Trump’s 100 Days

Trump’s 100 Days

donald-trump

Today, Saturday, April 29, 2017, is Donald Trump’s 100th day in office and following tradition since the presidency of Franklin Delano Roosevelt (1932-1945), Americans seek to understand what their new president has accomplished and what he has not judged against his campaign promises. Against that often flexible standard, Trump has failed to deliver on his number one promise – to repeal and replace Obamacare, his predecessor’s proudest legislative achievement, but has accomplished his second most important campaign promise – to nominate and have confirmed by the Senate a conservative judge to the Supreme Court of the United States (SCOTUS). Moreover, as we neared the end of this period, there are unmistakable signs that the republican majority in Congress is close to reaching an agreement on  replacing Obamacare with GOP legislation, which would represent a major victory  for Trump, albeit, not in the first 100 days. More importantly still, there are persistent rumors, emanating from the chairman of the Senate’s Judiciary Committee, Chuck Grassley, himself, that this coming Summer, the swing vote at SCOTUS, Judge Kennedy (80 years old) will resign and give Trump the opportunity to appoint another conservative on the court. If this happens, the ideological coloration of the court will swing firmly to the right for years to come.

 

In other, less weighty but nonetheless important matters of national significance, Trump has been fairly successful, perhaps more than could have been expected. The key reason for that is because the widely expected conflict between Trump and the republican majorities in Congress has not materialized. And the reason for that, in turn, is the fact that Trump voters, as numerous polls have shown, have remained loyal to him by margins as high as 96% to 4%. This has made possible for Trump to pass 28 pieces of conservative legislation and 25 executive orders that have begun chipping at the bloated “administrative” state and “rule by regulation” installed by Obama over the past 8 years. In the process, Trump has reportedly saved $18 billion to the tax payer. One of these executive orders (related to immigration) has had a huge effect on the willingness of potential illegal immigrants to cross the border and the current rate of illegal crossings is said by the federal government to be at a 17 year low.

 

At the very end of his 100 days, Trump unveiled a plan to reform the hugely complex and dysfunctional American tax system. The key element in it is to lower the corporate tax rate to 15% from the current average of 39.1%, which is the highest corporate tax among the developed nations of the OECD and a huge obstacle to faster economic growth. Mostly because of it, the average rate of growth during Obama’s tenure, following the end of the recession in June of 2009,  at 2.1% was the among the slowest in history, compared to a growth rate of 3.3% in the years 1974- 2001, and higher still during the Reagan years.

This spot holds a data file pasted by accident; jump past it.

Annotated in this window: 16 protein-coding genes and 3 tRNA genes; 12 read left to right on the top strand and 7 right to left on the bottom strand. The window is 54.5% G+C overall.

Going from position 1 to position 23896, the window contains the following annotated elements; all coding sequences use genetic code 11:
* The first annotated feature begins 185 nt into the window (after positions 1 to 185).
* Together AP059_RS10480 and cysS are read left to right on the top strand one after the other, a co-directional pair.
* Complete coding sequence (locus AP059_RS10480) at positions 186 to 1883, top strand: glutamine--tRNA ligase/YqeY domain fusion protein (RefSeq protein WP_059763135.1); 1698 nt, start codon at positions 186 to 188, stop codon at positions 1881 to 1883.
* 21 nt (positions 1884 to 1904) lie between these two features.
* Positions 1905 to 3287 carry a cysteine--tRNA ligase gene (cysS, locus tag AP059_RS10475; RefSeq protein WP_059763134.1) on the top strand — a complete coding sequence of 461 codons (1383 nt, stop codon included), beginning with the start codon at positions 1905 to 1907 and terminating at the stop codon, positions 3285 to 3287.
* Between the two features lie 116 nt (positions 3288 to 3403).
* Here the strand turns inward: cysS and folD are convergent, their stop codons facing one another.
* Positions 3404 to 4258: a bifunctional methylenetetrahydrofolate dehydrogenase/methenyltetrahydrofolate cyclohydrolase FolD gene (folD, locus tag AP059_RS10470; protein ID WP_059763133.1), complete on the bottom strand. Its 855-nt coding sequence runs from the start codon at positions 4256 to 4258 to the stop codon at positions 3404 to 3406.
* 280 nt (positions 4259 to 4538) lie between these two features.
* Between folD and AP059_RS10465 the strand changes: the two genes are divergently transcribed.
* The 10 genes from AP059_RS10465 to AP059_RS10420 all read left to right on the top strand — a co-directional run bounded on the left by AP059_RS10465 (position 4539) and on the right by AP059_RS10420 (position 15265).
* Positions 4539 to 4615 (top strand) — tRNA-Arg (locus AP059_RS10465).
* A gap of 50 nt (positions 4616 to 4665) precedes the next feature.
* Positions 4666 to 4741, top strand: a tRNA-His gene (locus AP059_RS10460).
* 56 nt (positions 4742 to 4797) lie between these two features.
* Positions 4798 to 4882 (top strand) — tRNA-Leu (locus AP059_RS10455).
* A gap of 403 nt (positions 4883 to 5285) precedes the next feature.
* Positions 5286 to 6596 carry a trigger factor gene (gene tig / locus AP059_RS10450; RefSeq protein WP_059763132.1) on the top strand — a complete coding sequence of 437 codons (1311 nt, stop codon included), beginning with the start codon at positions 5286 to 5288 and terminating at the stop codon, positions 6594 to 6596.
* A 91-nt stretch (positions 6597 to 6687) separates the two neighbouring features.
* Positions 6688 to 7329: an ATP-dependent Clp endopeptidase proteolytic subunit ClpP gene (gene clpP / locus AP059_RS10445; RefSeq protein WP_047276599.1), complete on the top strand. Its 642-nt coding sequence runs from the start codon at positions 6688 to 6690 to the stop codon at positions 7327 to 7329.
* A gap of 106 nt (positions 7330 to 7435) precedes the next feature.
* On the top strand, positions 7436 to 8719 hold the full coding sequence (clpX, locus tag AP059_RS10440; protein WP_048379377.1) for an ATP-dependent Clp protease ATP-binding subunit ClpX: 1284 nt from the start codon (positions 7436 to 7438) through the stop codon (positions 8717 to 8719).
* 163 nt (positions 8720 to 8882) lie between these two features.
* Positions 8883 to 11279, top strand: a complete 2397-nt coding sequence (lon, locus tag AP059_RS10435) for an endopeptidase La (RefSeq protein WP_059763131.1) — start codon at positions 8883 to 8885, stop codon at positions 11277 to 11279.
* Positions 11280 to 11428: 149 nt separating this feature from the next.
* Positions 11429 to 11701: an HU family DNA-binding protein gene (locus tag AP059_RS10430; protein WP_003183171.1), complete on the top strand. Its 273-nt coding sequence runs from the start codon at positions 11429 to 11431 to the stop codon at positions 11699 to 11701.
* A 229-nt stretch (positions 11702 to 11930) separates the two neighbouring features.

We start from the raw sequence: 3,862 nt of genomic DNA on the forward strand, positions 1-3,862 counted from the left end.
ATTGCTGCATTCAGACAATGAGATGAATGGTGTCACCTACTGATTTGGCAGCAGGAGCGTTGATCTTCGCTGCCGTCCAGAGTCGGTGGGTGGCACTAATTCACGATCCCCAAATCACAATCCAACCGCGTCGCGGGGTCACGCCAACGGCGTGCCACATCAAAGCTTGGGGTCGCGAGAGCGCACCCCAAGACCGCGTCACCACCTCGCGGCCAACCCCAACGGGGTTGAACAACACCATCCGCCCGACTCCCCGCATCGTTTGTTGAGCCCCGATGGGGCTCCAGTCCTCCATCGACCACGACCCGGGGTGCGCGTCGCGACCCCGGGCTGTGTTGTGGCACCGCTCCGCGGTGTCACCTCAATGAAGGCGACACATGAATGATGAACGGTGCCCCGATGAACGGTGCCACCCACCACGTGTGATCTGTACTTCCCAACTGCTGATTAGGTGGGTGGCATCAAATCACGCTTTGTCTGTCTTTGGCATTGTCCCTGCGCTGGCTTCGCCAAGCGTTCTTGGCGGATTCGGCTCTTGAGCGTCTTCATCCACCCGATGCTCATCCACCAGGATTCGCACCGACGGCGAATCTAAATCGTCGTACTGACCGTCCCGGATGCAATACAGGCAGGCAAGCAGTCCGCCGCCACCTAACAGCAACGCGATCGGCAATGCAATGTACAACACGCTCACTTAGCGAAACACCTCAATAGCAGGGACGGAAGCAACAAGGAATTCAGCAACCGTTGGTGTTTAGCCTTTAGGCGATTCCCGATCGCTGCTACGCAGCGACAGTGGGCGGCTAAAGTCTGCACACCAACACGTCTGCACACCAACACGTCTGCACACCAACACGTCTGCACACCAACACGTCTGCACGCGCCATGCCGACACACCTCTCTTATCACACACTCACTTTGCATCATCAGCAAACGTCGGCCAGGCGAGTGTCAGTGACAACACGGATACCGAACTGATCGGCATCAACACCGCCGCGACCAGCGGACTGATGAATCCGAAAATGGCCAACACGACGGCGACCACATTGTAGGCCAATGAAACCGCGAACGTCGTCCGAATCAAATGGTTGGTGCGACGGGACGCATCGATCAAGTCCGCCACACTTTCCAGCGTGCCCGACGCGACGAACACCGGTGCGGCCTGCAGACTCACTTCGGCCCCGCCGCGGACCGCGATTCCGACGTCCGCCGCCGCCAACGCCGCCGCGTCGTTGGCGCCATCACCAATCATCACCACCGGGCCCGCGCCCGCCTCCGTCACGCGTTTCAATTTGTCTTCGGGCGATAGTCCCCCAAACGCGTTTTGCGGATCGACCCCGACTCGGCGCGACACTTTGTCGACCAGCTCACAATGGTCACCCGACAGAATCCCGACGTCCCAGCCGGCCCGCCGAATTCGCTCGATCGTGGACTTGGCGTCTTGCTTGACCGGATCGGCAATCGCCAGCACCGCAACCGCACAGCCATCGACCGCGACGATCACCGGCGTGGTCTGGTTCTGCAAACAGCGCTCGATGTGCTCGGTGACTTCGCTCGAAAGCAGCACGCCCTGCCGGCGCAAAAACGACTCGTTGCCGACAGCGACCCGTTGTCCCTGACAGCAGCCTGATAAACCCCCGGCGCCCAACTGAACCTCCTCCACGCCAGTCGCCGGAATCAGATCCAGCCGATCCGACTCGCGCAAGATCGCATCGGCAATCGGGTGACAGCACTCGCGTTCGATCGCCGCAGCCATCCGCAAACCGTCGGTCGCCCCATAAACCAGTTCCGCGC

Apart from policies that the Trump administration claims as accomplishments, it is important to mention things that were widely expected but did not happen. Two things stand out here. Positive things said by Trump about Putin, during the election campaign, and money received by his short-lived chairman of the National Security Council, General Michael Flynn, from Russian and Turkish sources, were interpreted by many of Trump’s opponents to mean that his administration will be pro-Russian at the expense of the West. None of these speculations were even remotely realistic and they were proven groundless when Trump bombed Assad for using poison gas on his own population, including women and children, at Idlib. Perhaps nothing characterizes American opinion of Russia’s ridiculous efforts to deny responsibility for this barbaric attack, than Secretary of State Tillerson’s harsh words directed at the Kremlin that it was “either complicit or incompetent” in this matter.

 

The other and just as irrational interpretation of US intentions under Trump was the nearly hysterical reaction to Trump’s justified request of America’s NATO allies to pay their fair share of military expenditures, which they have not been for many years. This was interpreted by many as an outright abandonment of the Atlantic alliance by Washington. While numerous alliance problems remain, steady reassurances by key American policy-makers, such as Trump, Secretary Tillerson and Pentagon chief, Gen. Mattis, as well as, small but steady increases in European defense budgets this year, have reassured the alliance that there is no reason to panic and that America under Trump remains what it has always been since WWII – the ultimate guarantor of European security.

 

By Alex Alexiev

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